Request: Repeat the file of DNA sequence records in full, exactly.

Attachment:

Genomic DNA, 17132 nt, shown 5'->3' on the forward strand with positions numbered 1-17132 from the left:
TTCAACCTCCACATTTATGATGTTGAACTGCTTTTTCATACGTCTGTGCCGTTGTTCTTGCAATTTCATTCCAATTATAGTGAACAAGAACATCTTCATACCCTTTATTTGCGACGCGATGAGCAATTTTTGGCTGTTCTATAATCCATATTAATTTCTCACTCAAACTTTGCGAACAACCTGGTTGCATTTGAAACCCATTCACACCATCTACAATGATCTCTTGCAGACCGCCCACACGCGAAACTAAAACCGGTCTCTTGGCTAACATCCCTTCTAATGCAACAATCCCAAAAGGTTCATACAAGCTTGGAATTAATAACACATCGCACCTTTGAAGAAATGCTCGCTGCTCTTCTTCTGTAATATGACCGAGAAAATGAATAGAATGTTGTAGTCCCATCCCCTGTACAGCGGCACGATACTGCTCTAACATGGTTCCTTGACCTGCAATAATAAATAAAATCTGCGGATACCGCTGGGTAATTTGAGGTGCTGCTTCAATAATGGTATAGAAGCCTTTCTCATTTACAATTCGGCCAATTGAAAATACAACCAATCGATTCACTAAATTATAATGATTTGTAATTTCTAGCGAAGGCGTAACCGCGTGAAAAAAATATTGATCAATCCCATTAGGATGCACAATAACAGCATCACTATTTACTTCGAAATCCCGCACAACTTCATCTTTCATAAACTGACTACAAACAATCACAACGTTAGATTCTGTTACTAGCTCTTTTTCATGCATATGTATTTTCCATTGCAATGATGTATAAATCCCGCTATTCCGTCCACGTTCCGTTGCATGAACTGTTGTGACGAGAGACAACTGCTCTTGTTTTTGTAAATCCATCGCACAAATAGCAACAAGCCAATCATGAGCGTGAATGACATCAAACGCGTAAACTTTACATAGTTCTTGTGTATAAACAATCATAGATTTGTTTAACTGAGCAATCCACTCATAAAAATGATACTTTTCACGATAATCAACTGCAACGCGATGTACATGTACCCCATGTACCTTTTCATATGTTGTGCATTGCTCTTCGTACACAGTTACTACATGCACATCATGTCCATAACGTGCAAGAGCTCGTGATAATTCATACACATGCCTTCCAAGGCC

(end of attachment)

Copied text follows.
Genomic DNA, 17132 nt, shown 5'->3' on the forward strand with positions numbered 1-17132 from the left:
TTCAACCTCCACATTTATGATGTTGAACTGCTTTTTCATACGTCTGTGCCGTTGTTCTTGCAATTTCATTCCAATTATAGTGAACAAGAACATCTTCATACCCTTTATTTGCGACGCGATGAGCAATTTTTGGCTGTTCTATAATCCATATTAATTTCTCACTCAAACTTTGCGAACAACCTGGTTGCATTTGAAACCCATTCACACCATCTACAATGATCTCTTGCAGACCGCCCACACGCGAAACTAAAACCGGTCTCTTGGCTAACATCCCTTCTAATGCAACAATCCCAAAAGGTTCATACAAGCTTGGAATTAATAACACATCGCACCTTTGAAGAAATGCTCGCTGCTCTTCTTCTGTAATATGACCGAGAAAATGAATAGAATGTTGTAGTCCCATCCCCTGTACAGCGGCACGATACTGCTCTAACATGGTTCCTTGACCTGCAATAATAAATAAAATCTGCGGATACCGCTGGGTAATTTGAGGTGCTGCTTCAATAATGGTATAGAAGCCTTTCTCATTTACAATTCGGCCAATTGAAAATACAACCAATCGATTCACTAAATTATAATGATTTGTAATTTCTAGCGAAGGCGTAACCGCGTGAAAAAAATATTGATCAATCCCATTAGGATGCACAATAACAGCATCACTATTTACTTCGAAATCCCGCACAACTTCATCTTTCATAAACTGACTACAAACAATCACAACGTTAGATTCTGTTACTAGCTCTTTTTCATGCATATGTATTTTCCATTGCAATGATGTATAAATCCCGCTATTCCGTCCACGTTCCGTTGCATGAACTGTTGTGACGAGAGACAACTGCTCTTGTTTTTGTAAATCCATCGCACAAATAGCAACAAGCCAATCATGAGCGTGAATGACATCAAACGCGTAAACTTTACATAGTTCTTGTGTATAAACAATCATAGATTTGTTTAACTGAGCAATCCACTCATAAAAATGATACTTTTCACGATAATCAACTGCAACGCGATGTACATGTACCCCATGTACCTTTTCATATGTTGTGCATTGCTCTTCGTACACAGTTACTACATGCACATCATGTCCATAACGTGCAAGAGCTCGTGATAATTCATACACATGCCTTCCAAGGCC